Wedding cartoon: Counting the cost

"Calm down, it's helping me pay for all this."

This is not about that wedding, of course, just about weddings generally and how expensive they can be, particularly if you can't get the taxpayer to help out. This appears in the May issue of Prospect magazine.

The cartoon is more detailed and complex than most that I do. It's nice to push the boat out occasionally. It is a wedding, after all.

Reminder: For more marriage laughs, the exhibition Marriage à la Mode, which features a couple of my cartoons, is at the Cartoon Museum in London until May 22.

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Doctor Who cartoon: Goodbye Sarah Jane

This cartoon was intended as a genuine tribute to the actress Elisabeth Sladen, who died last week, rather than an exercise in humour. It appears in the current Private Eye.

I think I got the balance right -- it is intended to be moving without being too sentimental -- as I've had a positive reaction to it.

Since I drew it, I've seen similar cartoons on the web. This is inevitable with topical cartoons. Any cartoonist who sat down to think about this subject may well have thought of K-9, who was inextricably linked to Sarah Jane, Sladen's Doctor Who character. And as death is the subject it's a short logical leap to a Greyfriars Bobby scenario.

Topical cartoons are drawn quickly and sometimes mistakes are made. There is one in this cartoon. I'll give points to any Doctor Who fan, or anyone else, who spots it! Comment below if you know.

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Beat the Cartoonist at Shrewsbury

Reader's Digest had a presence at the Shrewsbury Cartoon Festival for the first time this year, with a stall and a talk on cartooning. You can read an article about it by Alex Hughes over at the Bloghorn.

They ran a version of their Beat the Cartoonist competition, and a cartoon of mine, above, was one of those used. The contest wasn't quite the same as the magazine version as the Digest team just picked their favourite entry for each cartoon. The original caption was not revealed, probably because the gags have yet to appear in the mag.

So I'm not going to reveal it here either, but feel free to make suggestions in the comments below! You can read the Shrewsbury winner in the Bloghorn article.

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Cartoon for "Post Nude" exhibition

I drew a version of this recent Private Eye cartoon -- yes, now he's totally naked! -- on a postcard for an exhibition called Post Nude, to be held at the Horsebridge Arts and Community Centre, just up the road in Whitstable.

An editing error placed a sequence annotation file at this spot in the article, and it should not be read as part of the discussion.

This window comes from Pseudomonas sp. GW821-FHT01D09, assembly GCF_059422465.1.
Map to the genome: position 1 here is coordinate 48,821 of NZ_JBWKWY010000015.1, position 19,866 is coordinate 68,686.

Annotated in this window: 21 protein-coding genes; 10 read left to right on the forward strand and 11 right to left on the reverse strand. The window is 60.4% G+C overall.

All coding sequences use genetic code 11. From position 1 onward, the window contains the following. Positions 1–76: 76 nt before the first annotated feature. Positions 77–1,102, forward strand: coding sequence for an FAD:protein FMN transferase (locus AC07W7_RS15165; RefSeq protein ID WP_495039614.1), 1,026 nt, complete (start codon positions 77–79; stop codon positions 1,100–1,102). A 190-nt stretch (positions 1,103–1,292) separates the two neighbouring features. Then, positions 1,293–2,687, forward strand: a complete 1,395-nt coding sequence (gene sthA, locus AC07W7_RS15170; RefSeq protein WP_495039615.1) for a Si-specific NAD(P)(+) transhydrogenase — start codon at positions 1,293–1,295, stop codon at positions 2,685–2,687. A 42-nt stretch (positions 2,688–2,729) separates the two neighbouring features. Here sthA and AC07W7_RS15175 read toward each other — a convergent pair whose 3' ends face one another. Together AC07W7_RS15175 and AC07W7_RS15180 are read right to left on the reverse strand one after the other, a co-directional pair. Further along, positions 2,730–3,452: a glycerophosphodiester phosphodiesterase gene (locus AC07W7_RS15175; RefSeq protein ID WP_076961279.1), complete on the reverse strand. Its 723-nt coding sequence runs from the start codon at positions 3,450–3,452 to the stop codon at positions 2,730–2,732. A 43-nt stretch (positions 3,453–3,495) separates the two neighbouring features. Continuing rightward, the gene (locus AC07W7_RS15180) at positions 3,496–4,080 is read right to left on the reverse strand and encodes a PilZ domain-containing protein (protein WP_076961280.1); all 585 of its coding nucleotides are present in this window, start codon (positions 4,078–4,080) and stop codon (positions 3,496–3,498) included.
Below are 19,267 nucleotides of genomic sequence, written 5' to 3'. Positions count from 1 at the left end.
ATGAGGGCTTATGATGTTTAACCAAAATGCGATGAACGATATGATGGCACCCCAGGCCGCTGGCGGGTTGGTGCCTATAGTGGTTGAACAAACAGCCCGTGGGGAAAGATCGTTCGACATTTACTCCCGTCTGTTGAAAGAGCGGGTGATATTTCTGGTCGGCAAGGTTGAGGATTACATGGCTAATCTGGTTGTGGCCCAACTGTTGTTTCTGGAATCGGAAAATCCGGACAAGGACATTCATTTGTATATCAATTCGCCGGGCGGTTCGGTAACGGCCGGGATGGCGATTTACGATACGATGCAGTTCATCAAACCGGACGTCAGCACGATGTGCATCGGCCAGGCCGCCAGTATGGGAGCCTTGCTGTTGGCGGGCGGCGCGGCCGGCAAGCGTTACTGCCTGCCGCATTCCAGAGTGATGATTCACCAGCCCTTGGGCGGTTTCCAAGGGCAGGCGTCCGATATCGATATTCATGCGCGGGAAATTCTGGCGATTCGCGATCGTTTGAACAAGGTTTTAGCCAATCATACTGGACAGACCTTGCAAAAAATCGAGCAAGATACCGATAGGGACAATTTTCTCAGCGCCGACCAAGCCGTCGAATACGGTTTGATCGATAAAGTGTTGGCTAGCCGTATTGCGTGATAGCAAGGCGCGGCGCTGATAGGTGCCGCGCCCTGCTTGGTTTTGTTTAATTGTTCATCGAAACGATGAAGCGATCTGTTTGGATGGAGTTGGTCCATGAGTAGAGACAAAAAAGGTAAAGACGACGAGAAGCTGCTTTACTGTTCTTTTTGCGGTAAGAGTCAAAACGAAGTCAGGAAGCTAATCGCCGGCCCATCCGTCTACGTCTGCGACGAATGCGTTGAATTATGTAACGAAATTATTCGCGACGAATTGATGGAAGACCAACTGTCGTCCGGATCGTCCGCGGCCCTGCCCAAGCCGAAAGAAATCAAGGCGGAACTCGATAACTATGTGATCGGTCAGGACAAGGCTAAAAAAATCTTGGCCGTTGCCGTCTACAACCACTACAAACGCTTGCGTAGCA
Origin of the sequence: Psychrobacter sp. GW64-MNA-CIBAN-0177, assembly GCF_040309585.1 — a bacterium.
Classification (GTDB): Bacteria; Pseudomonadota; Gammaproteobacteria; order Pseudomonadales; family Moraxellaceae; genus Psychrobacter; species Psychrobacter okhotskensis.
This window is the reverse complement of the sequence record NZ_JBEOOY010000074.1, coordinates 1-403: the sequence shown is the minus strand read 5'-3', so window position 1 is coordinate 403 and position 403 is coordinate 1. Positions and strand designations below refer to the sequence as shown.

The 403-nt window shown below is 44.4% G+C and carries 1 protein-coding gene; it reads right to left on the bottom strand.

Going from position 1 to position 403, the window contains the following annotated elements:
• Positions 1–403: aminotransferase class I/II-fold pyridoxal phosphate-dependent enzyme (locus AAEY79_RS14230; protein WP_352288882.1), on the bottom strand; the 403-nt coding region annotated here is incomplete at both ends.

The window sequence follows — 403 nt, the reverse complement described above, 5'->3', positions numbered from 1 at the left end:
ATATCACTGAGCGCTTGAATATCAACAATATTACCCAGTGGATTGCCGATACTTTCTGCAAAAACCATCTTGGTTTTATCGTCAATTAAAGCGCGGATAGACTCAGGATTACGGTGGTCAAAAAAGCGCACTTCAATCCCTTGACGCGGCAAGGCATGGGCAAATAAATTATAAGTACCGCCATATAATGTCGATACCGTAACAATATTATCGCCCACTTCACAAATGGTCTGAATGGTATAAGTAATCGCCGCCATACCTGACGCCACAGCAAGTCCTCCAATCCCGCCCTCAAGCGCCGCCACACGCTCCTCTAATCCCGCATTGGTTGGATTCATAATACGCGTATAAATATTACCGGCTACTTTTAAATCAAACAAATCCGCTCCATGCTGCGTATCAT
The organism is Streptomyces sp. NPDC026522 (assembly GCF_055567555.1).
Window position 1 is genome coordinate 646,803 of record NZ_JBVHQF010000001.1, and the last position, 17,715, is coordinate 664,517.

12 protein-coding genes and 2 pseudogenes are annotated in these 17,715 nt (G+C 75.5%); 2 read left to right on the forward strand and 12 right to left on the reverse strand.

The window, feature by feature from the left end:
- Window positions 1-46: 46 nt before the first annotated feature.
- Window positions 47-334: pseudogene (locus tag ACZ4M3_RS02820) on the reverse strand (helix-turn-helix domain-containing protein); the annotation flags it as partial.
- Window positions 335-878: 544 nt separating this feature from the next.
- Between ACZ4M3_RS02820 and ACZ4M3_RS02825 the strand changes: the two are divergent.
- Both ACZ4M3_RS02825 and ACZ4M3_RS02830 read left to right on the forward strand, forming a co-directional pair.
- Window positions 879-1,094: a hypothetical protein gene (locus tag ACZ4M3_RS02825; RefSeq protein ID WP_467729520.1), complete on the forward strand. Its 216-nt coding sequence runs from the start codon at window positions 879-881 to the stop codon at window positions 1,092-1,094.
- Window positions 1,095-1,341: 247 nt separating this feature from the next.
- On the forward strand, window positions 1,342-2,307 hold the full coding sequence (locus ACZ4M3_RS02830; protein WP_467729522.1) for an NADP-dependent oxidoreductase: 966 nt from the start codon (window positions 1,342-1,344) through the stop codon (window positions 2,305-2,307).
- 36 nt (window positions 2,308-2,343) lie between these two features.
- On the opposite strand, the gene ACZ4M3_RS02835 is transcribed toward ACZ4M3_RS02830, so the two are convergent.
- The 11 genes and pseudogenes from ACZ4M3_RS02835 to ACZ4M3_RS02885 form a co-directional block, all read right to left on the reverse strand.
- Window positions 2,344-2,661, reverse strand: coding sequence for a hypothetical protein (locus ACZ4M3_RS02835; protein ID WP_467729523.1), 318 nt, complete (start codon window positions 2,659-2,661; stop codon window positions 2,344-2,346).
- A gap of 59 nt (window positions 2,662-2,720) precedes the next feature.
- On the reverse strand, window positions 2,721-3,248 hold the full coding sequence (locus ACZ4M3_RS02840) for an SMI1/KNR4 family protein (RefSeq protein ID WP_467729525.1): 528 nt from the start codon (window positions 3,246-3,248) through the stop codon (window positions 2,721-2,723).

It's open to anyone and the idea is that you create on a postcard an original nude in any medium (photograph, pencil, paint, collage etc -- they didn't actually say cartoon ...) and send it in by post. Seemed like a crazy enough idea, so I decided to have a go.

I'm hoping mine makes it in time for the deadline. I was a bit late getting around to it, being very busy lately, but I actually knew about it weeks ago as a Whistable newspaper commissioned me to do a cartoon to go with an article about the launch of the Post Nude project. I put the two topics of postcards and nudes together and naturally came up with a tribute to the late, great, Donald McGill, right.


Great Wall, lovely weather

As expected, Saturday was something of a scorcher down at the seaside. I had a small table selling my wares at the grand opening of the Great Wall of Ramsgate, and a fun day it was too.

There were other people selling watercolours, oil paintings, crafts etc, but it was not really an art-buying crowd. Those attending were, perfectly understandably, more interested in acquiring ice-creams and cold drinks. But I sold a few cartoon books and made a profit so I was happy at the end of the day. The GWoR organisers only charged us £5 for a spot, so it seemed rude not to turn up and support the event!

My spot was opposite my wall cartoon, as you can see from this photo comparing it with the book version, as suggested by my son, who also took the pic above.

As is usual with such events, I got a kick out of seeing the public reaction to my cartoons, in the book, the prints and originals on the stall, and of course, the 4ft by 8ft one on the wall. If laughs could be converted to cash, cartoonists would be rich!

Here's a virtual walk of the Great Wall put together by the GWofR organisers. Well worth a look, see if you can spot mine!

And here's a guy I sketched who was staring out to sea deep in thought, perhaps unable to comprehend the incredible weather ...
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Selling books and art in sunny Ramsgate

This weekend, on Easter Saturday, you will find me once again standing in front of my Great Wall of Ramsgate cartoon, but this time without the scarf and duffel coat (hopefully!) and with a small table piled with my cartoon books, signed prints and original artwork.